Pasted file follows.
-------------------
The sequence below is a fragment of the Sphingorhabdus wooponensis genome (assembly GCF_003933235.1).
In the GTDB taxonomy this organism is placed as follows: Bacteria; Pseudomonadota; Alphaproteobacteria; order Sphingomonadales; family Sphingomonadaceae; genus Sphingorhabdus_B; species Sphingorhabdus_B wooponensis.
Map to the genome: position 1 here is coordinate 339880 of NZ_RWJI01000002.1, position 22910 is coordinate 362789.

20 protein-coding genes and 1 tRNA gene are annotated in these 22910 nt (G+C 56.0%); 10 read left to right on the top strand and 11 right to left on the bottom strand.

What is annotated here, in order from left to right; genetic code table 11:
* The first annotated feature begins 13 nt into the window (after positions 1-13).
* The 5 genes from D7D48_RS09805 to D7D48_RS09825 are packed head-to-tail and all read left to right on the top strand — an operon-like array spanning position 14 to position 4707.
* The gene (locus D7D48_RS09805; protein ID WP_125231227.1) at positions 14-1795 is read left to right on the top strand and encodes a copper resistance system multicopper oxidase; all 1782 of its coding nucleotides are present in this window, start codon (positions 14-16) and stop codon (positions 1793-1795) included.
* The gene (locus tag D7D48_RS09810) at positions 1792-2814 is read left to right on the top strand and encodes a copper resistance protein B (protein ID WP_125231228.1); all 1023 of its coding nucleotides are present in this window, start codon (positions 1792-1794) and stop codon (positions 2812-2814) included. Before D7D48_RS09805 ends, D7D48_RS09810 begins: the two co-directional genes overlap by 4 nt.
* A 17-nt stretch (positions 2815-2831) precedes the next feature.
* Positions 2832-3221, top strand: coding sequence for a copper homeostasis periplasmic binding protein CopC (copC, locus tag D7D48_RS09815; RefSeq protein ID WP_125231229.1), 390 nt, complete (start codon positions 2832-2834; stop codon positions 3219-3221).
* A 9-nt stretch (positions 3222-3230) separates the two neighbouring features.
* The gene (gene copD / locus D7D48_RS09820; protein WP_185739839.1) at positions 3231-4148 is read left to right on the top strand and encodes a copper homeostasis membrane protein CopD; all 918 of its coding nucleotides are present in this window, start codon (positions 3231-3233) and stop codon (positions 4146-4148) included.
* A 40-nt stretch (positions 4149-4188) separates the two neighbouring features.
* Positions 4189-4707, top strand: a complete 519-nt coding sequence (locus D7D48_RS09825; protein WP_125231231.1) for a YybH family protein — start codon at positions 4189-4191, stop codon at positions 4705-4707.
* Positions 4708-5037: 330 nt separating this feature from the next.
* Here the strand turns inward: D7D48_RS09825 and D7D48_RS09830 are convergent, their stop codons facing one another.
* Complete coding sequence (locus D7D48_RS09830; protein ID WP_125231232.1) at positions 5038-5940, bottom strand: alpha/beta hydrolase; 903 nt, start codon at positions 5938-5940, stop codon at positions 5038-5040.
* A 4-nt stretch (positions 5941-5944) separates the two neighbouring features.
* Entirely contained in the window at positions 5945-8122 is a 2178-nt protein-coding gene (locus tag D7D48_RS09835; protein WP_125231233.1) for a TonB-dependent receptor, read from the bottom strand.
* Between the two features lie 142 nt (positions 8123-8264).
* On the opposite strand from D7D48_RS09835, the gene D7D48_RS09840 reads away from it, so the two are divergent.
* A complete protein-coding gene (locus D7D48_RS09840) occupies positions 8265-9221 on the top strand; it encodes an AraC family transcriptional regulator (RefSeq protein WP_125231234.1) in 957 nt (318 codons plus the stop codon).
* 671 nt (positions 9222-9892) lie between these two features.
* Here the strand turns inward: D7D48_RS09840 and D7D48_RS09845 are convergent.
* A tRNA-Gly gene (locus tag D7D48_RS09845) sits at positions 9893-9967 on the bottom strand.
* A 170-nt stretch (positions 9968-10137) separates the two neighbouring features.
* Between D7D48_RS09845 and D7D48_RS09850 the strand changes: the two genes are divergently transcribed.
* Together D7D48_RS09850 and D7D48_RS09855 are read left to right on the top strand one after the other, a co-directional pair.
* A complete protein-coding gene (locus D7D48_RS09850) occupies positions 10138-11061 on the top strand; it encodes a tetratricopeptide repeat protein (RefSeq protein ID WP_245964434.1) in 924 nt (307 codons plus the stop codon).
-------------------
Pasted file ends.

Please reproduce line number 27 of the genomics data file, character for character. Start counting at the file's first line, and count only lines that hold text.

* A 170-nt stretch (positions 9968-10137) separates the two neighbouring features.